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By Robert Lynch

The microwave dinged.

Marissa, Joel, Wendell, and Kylie all looked at it from gaunt eyes. Marissa got up and opened the microwave revelling a small ration pack. Slowly and carefully, she opened the package and cut it into quarters. Each of them took a piece, delicate to keep every crumb, and ate it in a single bite.

“I don’t know how much longer we can keep doing this,” Joel said.

“We don’t have a choice,” Marissa said. “We won’t make it to the delivery if we break with the schedule.”

“What about sedation?” Joel asked Wendell. “Could three of us sleep until the delivery? Food for the awake member could be increased the rest of us don’t need it.”

“Sleep doesn’t slow the metabolism that much,” Joel replied. “The gains for the awake member would actually be losses, as their workload would increase if only one person is awake.”

“We would also be disadvantaged if an emergency occurred,” Marissa said. “It would take too long to wake anyone else to help. Better that we keep to low duties and try to get as much rest as we can.”

“We could abandon the station,” Kylie said. “By the time that we run out of rations, we will be too weak to handle re-entry. There has to be point when we evac.”

“There is,” Marissa said. “When we are down to 12 packs we will eat full rations for the last day then leave. At this stage that is… 26 days away. The shipment should get here on day 21, so we should be fine.”

“We are all already at a danger level,” Joel said. “Our body fat levels are reaching a point that could mean irreparable damage if we don’t leave. I don’t think we have 21 days before we reach that point.”

“If we have to evac for medical reasons we will,” Marissa said. “We’ll cross that bridge when we get to it. Try to get some rest everybody.”

Gingerly, she floated over to her bedroll on the wall and climbed in. Exhaustion and malnutrition are uncomfortable bedfellows, but she had passed the point when such things kept her up.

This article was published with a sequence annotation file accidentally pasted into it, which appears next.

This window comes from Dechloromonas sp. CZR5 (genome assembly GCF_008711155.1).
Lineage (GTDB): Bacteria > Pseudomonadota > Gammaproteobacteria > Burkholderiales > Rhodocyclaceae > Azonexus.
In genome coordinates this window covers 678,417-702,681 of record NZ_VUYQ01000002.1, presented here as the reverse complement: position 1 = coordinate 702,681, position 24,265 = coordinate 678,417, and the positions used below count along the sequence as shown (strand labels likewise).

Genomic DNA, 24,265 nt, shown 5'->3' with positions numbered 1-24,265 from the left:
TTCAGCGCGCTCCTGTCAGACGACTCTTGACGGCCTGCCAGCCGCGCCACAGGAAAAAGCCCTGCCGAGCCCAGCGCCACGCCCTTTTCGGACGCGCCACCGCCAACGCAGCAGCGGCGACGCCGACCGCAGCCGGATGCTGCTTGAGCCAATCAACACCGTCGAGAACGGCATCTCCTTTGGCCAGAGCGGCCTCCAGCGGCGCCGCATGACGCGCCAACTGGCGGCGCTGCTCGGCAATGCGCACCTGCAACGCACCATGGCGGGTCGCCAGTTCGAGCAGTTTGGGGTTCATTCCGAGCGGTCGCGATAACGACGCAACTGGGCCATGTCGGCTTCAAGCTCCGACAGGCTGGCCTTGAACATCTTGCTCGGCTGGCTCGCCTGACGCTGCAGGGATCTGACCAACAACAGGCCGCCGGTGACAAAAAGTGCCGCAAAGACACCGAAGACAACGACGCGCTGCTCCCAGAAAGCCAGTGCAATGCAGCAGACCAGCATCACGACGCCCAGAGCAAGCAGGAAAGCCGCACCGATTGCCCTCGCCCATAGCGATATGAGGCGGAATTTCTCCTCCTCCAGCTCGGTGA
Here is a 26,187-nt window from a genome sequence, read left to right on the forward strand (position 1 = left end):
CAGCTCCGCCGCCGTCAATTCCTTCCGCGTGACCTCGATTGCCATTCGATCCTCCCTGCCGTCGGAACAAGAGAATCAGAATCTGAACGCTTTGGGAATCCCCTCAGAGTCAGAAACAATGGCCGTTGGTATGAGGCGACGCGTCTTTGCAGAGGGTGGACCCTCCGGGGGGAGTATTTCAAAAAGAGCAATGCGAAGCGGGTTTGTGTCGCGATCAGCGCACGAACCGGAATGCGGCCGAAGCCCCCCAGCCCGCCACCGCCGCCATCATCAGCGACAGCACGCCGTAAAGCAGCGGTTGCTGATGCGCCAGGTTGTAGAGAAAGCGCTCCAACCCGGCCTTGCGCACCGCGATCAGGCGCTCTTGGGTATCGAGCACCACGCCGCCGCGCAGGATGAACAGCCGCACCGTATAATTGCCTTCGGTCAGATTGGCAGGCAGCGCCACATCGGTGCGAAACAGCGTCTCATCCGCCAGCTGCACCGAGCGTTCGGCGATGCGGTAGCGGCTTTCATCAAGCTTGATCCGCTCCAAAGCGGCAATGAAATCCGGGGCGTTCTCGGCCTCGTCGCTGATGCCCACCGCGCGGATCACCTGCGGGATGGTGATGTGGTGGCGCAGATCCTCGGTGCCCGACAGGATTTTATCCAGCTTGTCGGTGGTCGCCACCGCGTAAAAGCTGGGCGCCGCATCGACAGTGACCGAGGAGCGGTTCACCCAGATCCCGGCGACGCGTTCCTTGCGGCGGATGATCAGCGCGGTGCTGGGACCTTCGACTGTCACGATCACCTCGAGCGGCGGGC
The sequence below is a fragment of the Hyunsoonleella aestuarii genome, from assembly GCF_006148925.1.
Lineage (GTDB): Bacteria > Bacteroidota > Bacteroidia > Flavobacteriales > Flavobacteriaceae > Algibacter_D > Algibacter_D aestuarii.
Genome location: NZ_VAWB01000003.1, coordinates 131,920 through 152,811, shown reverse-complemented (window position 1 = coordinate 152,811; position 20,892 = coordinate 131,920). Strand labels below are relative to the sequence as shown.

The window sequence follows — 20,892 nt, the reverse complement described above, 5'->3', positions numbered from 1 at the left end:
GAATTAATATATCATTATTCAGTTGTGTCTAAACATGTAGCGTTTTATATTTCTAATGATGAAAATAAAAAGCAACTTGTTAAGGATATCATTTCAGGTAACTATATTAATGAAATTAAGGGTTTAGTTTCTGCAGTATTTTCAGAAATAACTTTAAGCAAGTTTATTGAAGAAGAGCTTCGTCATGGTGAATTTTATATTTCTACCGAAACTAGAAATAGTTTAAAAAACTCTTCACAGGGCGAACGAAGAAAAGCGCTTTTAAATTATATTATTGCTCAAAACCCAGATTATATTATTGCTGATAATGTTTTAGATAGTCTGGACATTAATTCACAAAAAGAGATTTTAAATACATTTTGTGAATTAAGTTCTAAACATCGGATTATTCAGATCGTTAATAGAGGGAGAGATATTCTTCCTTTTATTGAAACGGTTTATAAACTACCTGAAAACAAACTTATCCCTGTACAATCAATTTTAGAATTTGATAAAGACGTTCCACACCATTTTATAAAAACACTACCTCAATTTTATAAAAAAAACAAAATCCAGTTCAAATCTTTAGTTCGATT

Three hours later, she woke. A launch alarm was going off. She ripped out of her bedroll and floated into the command module. The docking clamps had been disengaged; the escape capsule was floating free of the station.

She grabbed the radio. “Whoever’s on that ship you need to come back! You’ll strand us all up here!”

Joel, Wendell, and Kylie all floated into the command module; each looked at the capsule as it shot back towards the planet. If they were all up here then who had taken the capsule?

Marissa flicked the radio channel over to Ground Control. “The capsule has autopiloted back to the surface, what is going on?”

Ground Control never replied.

The food shipment never came either

30 days later, they were out of food. Marissa died after day 40. Kylie day 43. Joel day 49. Wendell, driven by hunger, ate the three others; lasting to day 123.

“That concludes human simulation 92.” Galfaron, Lead Researcher into aliens, told the conference. “In none of the simulations has one of the subjects every left in the escape capsule when things became dire. In 74 of them, some aspect of cannibalism has occurred. It is the conclusion of our research that Humans are too primitive to make contact with.”


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